CSR violations not to be treated as criminal offencehttps://indianexpress.com/article/business/economy/csr-violations-not-to-be-treated-as-criminal-offence-5932196/

CSR violations not to be treated as criminal offence

The industry welcomed the ministers decision to roll it back. Rajiv Singh, CEO, Karvy Stock Broking said, “The symbolic measure of withdrawing imprisonment clause for CSR violations will help sentiment of industry & wealth creators.”

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Stating that Ministry of Corporate Affairs will review sections under Companies Act, the minister said, “CSR Violations not to be treated as criminal offence and would instead be civil liability.”

Almost three weeks after the government amended the Companies Act to introduce provision for imprisonment of up to 3 years for officials of companies that fail to comply with the specified corporate social responsibility (CSR) expenditure, Finance Minister Nirmala Sitharaman announced to roll it back.

Stating that Ministry of Corporate Affairs will review sections under Companies Act, the minister said, “CSR Violations not to be treated as criminal offence and would instead be civil liability.” She further added that the government has provided companies through revised orders, time for completing ongoing projects towards fulfilling their CSR violations. The government’s decision to introduce provision for imprisonment attracted a lot of criticism from corporates and experts. While several of them termed it as “retrograde” they questioned the government’s decision as the compliance rate of CSR expenditure by corporates was on a rise. The industry body CII had immediately requested the government to have a relook into the provision.

The industry welcomed the ministers decision to roll it back. Rajiv Singh, CEO, Karvy Stock Broking said, “The symbolic measure of withdrawing imprisonment clause for CSR violations will help sentiment of industry & wealth creators.” On July 31, 2019, the Parliament passed amendments to the Companies Act that specified that unspent CSR funds by companies should be transferred into an escrow account called Unspent Corporate Social Responsibility Account to be utilised within three years of transfer. It also said that any unspent annual CSR fund must be transferred to one of the funds under Schedule 7 of the Companies Act like Prime Minister’s Relief Fund within six months of the financial-year end.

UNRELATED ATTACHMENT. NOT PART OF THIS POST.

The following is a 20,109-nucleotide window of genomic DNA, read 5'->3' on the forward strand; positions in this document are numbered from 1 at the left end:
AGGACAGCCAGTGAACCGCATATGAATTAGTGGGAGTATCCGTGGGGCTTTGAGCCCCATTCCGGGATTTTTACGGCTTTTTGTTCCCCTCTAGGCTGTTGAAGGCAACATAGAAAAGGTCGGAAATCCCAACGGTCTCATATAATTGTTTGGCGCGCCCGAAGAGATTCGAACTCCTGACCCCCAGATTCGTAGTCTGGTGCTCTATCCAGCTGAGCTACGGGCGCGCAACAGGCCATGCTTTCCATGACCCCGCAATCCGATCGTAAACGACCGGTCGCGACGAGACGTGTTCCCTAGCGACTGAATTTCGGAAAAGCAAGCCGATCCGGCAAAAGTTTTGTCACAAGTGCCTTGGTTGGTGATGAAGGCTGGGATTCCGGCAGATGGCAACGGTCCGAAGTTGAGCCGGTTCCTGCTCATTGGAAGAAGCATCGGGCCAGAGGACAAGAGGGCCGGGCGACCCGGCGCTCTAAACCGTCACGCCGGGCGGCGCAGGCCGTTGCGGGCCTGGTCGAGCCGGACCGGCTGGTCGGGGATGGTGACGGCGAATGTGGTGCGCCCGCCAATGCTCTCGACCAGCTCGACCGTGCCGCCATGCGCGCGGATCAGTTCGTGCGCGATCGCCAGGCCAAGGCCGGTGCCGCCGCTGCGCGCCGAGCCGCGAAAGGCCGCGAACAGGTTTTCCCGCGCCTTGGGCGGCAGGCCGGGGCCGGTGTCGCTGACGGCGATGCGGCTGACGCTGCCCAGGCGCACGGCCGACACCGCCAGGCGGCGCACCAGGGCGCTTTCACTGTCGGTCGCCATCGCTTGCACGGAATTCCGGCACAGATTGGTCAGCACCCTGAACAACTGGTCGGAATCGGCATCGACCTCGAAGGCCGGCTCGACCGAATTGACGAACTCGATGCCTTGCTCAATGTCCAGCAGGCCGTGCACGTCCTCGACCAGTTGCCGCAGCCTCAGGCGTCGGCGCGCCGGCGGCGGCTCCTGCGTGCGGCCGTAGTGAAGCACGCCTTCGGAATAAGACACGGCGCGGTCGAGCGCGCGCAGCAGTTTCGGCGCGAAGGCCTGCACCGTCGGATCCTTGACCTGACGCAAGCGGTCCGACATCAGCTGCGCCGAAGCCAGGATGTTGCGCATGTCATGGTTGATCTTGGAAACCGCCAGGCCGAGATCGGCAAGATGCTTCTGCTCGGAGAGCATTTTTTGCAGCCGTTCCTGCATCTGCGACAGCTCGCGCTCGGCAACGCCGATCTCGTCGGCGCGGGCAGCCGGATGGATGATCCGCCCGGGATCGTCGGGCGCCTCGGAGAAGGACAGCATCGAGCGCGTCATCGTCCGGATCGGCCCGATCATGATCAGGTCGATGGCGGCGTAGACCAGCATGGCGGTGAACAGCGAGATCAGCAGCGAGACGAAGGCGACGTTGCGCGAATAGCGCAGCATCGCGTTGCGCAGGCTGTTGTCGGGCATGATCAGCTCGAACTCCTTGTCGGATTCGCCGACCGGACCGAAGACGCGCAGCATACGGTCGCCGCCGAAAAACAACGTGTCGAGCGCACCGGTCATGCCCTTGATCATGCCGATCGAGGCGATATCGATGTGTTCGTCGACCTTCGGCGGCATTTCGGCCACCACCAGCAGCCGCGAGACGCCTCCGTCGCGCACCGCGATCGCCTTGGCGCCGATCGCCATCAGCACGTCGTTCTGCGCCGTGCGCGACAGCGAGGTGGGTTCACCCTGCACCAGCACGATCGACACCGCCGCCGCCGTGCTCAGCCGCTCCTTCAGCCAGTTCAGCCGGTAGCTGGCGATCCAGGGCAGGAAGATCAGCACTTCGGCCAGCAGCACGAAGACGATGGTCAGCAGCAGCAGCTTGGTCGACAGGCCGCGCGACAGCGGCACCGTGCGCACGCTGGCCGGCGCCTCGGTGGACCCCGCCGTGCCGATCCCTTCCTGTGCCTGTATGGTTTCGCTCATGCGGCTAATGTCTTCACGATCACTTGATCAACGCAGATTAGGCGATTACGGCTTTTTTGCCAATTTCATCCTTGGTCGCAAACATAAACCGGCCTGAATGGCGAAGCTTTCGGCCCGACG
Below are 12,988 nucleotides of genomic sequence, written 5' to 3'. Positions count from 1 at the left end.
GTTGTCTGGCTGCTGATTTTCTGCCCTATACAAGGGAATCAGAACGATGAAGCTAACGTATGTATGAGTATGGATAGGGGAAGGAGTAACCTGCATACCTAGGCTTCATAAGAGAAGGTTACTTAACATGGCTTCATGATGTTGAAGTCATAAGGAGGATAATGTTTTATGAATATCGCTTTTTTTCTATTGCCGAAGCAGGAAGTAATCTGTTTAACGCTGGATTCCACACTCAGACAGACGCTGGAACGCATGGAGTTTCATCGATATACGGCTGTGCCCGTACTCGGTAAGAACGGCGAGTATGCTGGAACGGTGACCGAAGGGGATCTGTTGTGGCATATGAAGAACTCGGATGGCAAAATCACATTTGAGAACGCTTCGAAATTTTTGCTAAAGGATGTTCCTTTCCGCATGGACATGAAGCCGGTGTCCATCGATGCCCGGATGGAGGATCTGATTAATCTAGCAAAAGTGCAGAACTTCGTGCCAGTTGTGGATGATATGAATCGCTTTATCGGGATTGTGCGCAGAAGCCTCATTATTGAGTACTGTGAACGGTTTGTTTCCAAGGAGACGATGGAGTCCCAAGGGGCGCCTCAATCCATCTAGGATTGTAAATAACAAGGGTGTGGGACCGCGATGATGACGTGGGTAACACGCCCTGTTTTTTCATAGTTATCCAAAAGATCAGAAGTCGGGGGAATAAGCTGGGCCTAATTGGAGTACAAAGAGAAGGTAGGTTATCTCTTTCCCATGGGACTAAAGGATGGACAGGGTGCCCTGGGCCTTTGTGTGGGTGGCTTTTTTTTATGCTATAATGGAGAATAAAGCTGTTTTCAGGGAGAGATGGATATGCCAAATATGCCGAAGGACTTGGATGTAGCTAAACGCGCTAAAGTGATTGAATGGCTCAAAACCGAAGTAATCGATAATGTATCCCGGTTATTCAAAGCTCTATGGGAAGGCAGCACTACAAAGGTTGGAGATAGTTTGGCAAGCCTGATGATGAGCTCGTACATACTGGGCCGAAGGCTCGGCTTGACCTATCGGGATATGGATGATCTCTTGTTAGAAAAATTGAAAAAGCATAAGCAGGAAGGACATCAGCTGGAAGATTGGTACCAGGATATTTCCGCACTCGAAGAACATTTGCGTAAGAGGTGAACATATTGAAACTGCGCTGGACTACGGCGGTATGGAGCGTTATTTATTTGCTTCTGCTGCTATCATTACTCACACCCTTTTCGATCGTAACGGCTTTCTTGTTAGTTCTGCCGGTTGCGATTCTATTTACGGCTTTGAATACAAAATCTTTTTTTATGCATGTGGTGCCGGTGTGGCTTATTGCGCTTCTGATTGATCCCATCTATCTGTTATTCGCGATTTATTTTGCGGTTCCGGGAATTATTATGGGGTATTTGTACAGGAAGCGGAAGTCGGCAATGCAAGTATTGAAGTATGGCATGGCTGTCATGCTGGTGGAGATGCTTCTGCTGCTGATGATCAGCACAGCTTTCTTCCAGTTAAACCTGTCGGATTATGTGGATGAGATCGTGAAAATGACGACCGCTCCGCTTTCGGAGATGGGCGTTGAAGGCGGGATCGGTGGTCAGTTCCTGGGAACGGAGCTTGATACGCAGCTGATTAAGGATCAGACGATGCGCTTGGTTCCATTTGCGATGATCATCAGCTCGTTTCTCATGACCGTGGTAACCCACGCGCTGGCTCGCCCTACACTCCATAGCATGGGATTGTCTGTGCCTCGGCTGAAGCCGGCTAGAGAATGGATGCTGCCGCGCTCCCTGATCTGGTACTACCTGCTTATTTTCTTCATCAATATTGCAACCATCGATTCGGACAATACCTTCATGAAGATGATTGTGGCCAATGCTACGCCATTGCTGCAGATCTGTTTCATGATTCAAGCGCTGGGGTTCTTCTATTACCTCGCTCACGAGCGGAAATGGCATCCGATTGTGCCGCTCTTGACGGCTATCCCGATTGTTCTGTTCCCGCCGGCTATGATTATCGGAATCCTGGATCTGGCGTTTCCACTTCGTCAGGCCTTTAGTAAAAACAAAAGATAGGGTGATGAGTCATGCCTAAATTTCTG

However, in a move that has raised concerns among corporates, the new Bill now specifies penal provisions for firms that are not able to meet the same. The amendment to the Section 135 of the Companies Act now states, “If a company contravenes the provisions of sub-section (5) or sub-section (6), the firm shall be punishable with fine which shall not be less than fifty thousand rupees but which may extend to twenty-five lakh rupees and every officer of such company who is in default shall be punishable with imprisonment for a term which may extend to three years or with fine which shall not be less than fifty thousand rupees but which may extend to five lakh rupees, or with both.”
While the government brought in stringent provisions for non-compliance of CSR expenditure, data shows that the compliance has been improving over the years. According to the data from Prime Database, while nearly 62 per cent or 526 companies out of the 849 in its study had unspent CSR in 2014-15, this reduced to 50 per cent in 2015-16. The percentage of companies with unspent CSR fund reduced to 45 per cent and 39 per cent in FY’17 and FY’18 respectively. In 2017-18, 422 companies out of the 1077 companies under study has unspent CSR fund left with them.